It is well known that clipping the ascending aorta induces cardiac hypertrophy and a reduction in the norepinephrine concentration in the heart. Cardiac norepinephrine concentration is influenced by various factors such as cardiac sympathetic nerve activity, distribution of this nerve, uptake of norepinephrine, and metabolism of norepinephrine (5,7,18-20). In this study, depletion of norepinephrine was detected only in the heart. This nonuniform reduction of norepinephrine concentration is very interesting. An increased cardiac sympathetic nerve drive was reported in human heart failure before generalized sympathetic activation occurred (20). Enhanced sympathetic nerve activity to the heart, which means nonuniform sympathetic nerve activation, was thought to trigger the myocardial norepinephrine concentration reduction, although other mechanisms might be involved.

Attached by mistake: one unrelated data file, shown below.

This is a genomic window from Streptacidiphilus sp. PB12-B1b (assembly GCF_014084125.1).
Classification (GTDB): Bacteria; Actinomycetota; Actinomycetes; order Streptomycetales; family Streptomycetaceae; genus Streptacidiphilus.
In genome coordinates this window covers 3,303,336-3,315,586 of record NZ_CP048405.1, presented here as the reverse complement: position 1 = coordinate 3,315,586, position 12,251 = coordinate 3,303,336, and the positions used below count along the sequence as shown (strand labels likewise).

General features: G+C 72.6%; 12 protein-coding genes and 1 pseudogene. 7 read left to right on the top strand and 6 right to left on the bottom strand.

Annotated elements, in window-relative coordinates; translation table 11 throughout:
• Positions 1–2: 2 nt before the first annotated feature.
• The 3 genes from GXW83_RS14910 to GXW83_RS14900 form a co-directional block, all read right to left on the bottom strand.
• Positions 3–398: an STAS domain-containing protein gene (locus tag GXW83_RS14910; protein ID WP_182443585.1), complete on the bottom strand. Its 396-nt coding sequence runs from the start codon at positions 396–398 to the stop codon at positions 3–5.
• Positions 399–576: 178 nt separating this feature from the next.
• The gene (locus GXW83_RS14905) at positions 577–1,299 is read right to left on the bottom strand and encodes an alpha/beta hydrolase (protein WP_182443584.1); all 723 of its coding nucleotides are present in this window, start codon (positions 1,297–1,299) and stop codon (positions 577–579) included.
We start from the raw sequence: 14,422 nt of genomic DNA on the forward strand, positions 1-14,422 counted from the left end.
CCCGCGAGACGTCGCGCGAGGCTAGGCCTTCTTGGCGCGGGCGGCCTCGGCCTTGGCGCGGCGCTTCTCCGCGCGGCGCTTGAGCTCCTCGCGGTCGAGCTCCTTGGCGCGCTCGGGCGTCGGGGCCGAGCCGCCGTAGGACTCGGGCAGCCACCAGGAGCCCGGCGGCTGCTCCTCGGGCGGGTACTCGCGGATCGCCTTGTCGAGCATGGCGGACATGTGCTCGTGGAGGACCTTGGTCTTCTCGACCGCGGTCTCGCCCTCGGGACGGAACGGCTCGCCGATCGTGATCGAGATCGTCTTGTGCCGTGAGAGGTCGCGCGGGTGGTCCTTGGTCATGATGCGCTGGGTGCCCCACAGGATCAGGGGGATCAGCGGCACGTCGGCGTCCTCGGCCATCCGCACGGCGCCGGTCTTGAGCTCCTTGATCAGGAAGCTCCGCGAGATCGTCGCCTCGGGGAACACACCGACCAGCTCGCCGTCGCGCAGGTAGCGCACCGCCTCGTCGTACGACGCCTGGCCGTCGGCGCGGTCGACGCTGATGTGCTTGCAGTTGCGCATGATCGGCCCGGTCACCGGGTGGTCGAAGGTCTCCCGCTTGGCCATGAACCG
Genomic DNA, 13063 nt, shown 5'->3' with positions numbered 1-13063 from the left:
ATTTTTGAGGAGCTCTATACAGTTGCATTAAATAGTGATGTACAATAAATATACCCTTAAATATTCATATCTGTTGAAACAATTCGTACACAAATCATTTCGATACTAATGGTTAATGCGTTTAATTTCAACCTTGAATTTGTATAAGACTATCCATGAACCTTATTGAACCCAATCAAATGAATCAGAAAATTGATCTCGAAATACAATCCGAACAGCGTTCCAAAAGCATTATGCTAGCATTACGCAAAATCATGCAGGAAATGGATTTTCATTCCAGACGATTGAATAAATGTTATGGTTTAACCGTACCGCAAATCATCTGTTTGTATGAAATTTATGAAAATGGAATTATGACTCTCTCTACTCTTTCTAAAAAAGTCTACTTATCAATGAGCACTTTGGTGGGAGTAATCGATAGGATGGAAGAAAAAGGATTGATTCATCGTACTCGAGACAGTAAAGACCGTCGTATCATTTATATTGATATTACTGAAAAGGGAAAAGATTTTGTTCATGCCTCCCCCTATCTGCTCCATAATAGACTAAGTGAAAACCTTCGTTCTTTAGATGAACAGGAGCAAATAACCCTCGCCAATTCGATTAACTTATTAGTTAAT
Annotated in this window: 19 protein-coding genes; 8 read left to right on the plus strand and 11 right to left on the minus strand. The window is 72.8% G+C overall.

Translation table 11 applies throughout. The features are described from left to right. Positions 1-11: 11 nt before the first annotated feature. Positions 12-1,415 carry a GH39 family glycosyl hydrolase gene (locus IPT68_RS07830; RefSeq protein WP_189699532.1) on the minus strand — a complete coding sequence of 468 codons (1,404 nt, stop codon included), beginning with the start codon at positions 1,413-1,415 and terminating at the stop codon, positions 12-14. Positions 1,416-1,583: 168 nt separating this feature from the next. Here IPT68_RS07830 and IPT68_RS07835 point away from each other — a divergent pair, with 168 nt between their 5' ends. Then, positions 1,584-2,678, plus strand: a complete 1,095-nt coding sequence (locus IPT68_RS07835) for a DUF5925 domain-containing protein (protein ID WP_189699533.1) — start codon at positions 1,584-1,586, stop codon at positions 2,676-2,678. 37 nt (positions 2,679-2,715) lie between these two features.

Reduction of the accelerated cardiac sympathetic nerve activity is considered to be one way to restore the norepinephrine concentration in the heart if increase of the activity to the heart is the reason for the reduction. Reserpine is a sympatholytic drug. This agent reduces sympathetic nerve activity through kicking off the storage of norepinephrine at the peripheral nerve ending. Administration of this drug to patients with cardiac disease reduced the myocardial norepinephrine concentration (21). Guanabenz is also used as a sympatholytic drug. In this study, guanabenz (1 mg/kg, i.p.) restored the level of myocardial norepinephrine concentration. Determining the suitable dose of guanabenz is important for treatment. A high dose of guanabenz (e.g., 60 mg/kg, p.o.) caused no weight gain in young rats (22). We therefore investigated the suitable dose of this drug. The pharmacologic mechanism of this drug is a reduction in sympathetic nerve activity by stimulation of adreno-α2-receptors in the central nervous system and also suppression of norepinephrine release from nerve endings by activation of α2-receptors. This mechanism works favorably for the nerve and results in an improvement in norepinephrine concentration. Guanabenz also reduced the increase in norepinephrine turnover. Norepinephrine is one of the most stimulating cardiotrophic agents. The reduction of the increase in norepinephrine turnover caused less stimulation to the myocardium. Therefore a reduction of cardiac hypertrophy was obtained by this drug with the recovery of norepinephrine concentration.